EYLEA HD for Wet AMD, DME, and DR

Monday, May 6, 2024

2601 West Marina Place 
Seattle, WA 98199

Registration: 6:30 PM ET

Event Start Time: 7:00 PM ET


David Almeida, MD, MBA, PhD
Vitreoretinal Surgeon
Erie Retinal Surgery
Erie, PA


An interactive look at PULSAR and PHOTON, the pivotal clinical trials supporting the FDA approval of EYLEA HD. Content will also cover patient cases where EYLEA HD was considered as a treatment option.


To cancel your registration, please email us at ReviewMeetings@MedscapeLIVE.com



  • EYLEA HD is contraindicated in patients with ocular or periocular infections, active intraocular inflammation, or known hypersensitivity to aflibercept or to any of the excipients in EYLEA HD.


  • Intravitreal injections, including those with aflibercept, have been associated with endophthalmitis and retinal detachments and, more rarely, retinal vasculitis with or without occlusion. Proper aseptic injection technique must always be used when administering EYLEA HD. Patients and/or caregivers should be instructed to report any signs and/or symptoms suggestive of endophthalmitis, retinal detachment, or retinal vasculitis without delay and should be managed appropriately.
  • Acute increases in intraocular pressure have been seen within 60 minutes of intravitreal injection, including with EYLEA HD. Sustained increases in intraocular pressure have also been reported after repeated intravitreal dosing with VEGF inhibitors. Intraocular pressure and the perfusion of the optic nerve head should be monitored and managed appropriately.
  • There is a potential risk of arterial thromboembolic events (ATEs) following intravitreal use of VEGF inhibitors, including EYLEA HD. ATEs are defined as nonfatal stroke, nonfatal myocardial infarction, or vascular death (including deaths of unknown cause). The incidence of reported thromboembolic events in the wet AMD study (PULSAR) from baseline through week 48 was 0.4% (3 out of 673) in the combined group of patients treated with EYLEA HD compared with 1.5% (5 out of 336) in patients treated with EYLEA 2 mg. The incidence in the DME study (PHOTON) from baseline to week 48 was 3.1% (15 out of 491) in the combined group of patients treated with EYLEA HD compared with 3.6% (6 out of 167) in patients treated with EYLEA 2 mg.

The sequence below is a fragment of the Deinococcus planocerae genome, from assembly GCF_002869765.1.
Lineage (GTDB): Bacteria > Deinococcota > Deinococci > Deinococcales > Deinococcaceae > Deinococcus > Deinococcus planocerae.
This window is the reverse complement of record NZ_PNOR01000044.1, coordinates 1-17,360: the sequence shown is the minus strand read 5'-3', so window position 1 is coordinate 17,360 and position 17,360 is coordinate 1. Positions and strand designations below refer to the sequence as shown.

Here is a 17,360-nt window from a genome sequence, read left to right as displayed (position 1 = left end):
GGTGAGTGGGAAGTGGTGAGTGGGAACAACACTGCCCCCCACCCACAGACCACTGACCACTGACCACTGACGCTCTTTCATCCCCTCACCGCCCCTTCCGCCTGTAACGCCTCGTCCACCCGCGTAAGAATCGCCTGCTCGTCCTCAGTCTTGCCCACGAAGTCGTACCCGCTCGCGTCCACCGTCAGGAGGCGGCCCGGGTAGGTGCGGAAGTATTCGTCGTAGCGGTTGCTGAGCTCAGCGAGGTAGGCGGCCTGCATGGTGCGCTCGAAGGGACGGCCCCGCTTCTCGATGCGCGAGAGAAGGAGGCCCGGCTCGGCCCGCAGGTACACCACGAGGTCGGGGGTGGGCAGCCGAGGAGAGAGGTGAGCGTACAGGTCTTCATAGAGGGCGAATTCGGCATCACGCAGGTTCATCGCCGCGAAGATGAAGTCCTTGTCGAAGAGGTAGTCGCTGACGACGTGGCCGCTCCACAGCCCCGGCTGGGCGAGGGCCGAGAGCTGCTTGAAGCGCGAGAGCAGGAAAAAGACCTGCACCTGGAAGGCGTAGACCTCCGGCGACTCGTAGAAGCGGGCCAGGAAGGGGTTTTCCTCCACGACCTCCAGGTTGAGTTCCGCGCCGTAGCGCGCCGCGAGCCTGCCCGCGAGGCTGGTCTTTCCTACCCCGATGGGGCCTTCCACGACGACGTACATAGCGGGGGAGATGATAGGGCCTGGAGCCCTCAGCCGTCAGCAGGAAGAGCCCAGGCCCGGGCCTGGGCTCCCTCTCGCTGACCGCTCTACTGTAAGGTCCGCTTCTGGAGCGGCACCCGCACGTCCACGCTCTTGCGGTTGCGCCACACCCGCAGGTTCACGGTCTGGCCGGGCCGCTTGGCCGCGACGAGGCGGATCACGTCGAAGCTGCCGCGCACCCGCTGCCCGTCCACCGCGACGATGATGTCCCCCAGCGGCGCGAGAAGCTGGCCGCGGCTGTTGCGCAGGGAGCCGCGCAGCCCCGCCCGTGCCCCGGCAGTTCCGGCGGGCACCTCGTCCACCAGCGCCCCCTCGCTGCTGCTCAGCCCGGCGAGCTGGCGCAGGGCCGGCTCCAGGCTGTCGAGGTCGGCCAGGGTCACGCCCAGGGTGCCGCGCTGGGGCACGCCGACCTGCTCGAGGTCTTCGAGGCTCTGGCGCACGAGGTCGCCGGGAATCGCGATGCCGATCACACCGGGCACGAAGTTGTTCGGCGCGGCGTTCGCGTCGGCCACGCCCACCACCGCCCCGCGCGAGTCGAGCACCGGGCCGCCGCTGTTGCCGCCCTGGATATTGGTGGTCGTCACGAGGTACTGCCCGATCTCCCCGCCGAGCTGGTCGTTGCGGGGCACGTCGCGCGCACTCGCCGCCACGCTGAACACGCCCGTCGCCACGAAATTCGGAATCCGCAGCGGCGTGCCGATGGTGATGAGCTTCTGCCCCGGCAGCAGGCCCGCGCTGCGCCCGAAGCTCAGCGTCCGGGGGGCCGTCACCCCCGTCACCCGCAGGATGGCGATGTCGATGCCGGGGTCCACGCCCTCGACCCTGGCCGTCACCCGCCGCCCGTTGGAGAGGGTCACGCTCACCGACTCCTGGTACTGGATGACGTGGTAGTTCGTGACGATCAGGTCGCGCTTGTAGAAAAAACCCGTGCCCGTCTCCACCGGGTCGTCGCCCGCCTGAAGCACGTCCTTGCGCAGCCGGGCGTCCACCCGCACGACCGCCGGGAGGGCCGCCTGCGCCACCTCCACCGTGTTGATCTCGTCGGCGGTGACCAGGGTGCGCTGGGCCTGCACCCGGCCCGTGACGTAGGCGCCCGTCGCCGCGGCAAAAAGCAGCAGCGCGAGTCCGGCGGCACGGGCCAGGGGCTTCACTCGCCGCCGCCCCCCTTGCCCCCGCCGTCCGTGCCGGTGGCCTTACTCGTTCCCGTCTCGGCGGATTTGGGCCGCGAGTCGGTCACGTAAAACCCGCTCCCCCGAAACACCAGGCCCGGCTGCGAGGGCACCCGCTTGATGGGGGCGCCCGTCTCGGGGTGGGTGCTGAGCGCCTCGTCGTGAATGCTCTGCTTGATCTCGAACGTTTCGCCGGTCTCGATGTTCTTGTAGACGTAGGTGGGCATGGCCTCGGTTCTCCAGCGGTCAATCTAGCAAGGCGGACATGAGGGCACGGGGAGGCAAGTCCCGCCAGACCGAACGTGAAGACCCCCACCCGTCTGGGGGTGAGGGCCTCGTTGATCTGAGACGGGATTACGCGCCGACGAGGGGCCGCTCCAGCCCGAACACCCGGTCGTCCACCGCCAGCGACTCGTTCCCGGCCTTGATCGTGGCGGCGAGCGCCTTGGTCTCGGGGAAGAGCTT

• The most common adverse reactions (≥3%) reported in patients receiving EYLEA HD were cataract, conjunctival hemorrhage, intraocular pressure increased, ocular discomfort/eye pain/eye irritation, vision blurred, vitreous floaters, vitreous detachment, corneal epithelium defect, and retinal hemorrhage.
  • Patients may experience temporary visual disturbances after an intravitreal injection with EYLEA HD and the associated eye examinations. Advise patients not to drive or use machinery until visual function has recovered sufficiently.


EYLEA® HD (aflibercept) Injection 8 mg is indicated for the treatment of patients with Neovascular (Wet) Age-Related Macular Degeneration (AMD), Diabetic Macular Edema (DME), and Diabetic Retinopathy (DR).

Please click here for full Prescribing Information for EYLEA HD.

You are encouraged to report negative side effects of prescription drugs to the FDA. Visit www.fda.gov/medwatch, or call 1-800-FDA-1088. 


DME = Diabetic Macular Edema, DR = Diabetic Retinopathy, FDA = Food and Drug Administration, Wet AMD = Wet Age-related Macular Degeneration

Open to US Ophthalmologists and Retina Specialists.

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Note, we are unable to provide meals in connection with this presentation to Non-U.S. Healthcare Professionals or Healthcare Professionals holding an active license in Massachusetts, Minnesota or Vermont. If you are a Federal Employee, it is your responsibility to ensure your institution allows you to partake in a meal in connection with this presentation. In addition, spouses and other guests are not permitted to attend unless they would qualify as an appropriate attendee on their own.

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